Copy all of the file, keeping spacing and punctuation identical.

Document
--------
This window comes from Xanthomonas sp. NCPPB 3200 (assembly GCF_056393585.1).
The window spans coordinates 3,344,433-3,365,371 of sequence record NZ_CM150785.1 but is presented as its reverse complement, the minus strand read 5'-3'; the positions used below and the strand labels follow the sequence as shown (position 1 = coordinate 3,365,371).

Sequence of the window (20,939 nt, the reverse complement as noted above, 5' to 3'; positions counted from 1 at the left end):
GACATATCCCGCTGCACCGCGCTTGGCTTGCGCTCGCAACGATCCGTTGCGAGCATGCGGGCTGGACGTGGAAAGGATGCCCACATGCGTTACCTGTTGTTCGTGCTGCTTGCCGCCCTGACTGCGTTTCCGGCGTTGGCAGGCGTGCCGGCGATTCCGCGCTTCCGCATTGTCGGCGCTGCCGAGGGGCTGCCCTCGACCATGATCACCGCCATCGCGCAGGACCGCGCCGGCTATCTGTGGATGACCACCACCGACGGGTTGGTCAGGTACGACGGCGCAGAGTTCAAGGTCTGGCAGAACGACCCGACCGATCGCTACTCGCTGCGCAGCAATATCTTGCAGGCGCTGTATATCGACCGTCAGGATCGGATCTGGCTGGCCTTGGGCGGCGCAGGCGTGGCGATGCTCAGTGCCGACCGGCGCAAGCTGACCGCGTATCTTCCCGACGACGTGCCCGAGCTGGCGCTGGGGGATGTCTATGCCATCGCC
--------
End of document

This window comes from Xanthomonas sp. NCPPB 3200 (assembly GCF_056393585.1).
The window spans coordinates 3,344,433-3,365,371 of sequence record NZ_CM150785.1 but is presented as its reverse complement, the minus strand read 5'-3'; the positions used below and the strand labels follow the sequence as shown (position 1 = coordinate 3,365,371).

Sequence of the window (20,939 nt, the reverse complement as noted above, 5' to 3'; positions counted from 1 at the left end):
GACATATCCCGCTGCACCGCGCTTGGCTTGCGCTCGCAACGATCCGTTGCGAGCATGCGGGCTGGACGTGGAAAGGATGCCCACATGCGTTACCTGTTGTTCGTGCTGCTTGCCGCCCTGACTGCGTTTCCGGCGTTGGCAGGCGTGCCGGCGATTCCGCGCTTCCGCATTGTCGGCGCTGCCGAGGGGCTGCCCTCGACCATGATCACCGCCATCGCGCAGGACCGCGCCGGCTATCTGTGGATGACCACCACCGACGGGTTGGTCAGGTACGACGGCGCAGAGTTCAAGGTCTGGCAGAACGACCCGACCGATCGCTACTCGCTGCGCAGCAATATCTTGCAGGCGCTGTATATCGACCGTCAGGATCGGATCTGGCTGGCCTTGGGCGGCGCAGGCGTGGCGATGCTCAGTGCCGACCGGCGCAAGCTGACCGCGTATCTTCCCGACGACGTGCCCGAGCTGGCGCTGGGGGATGTCTATGCCATCGCC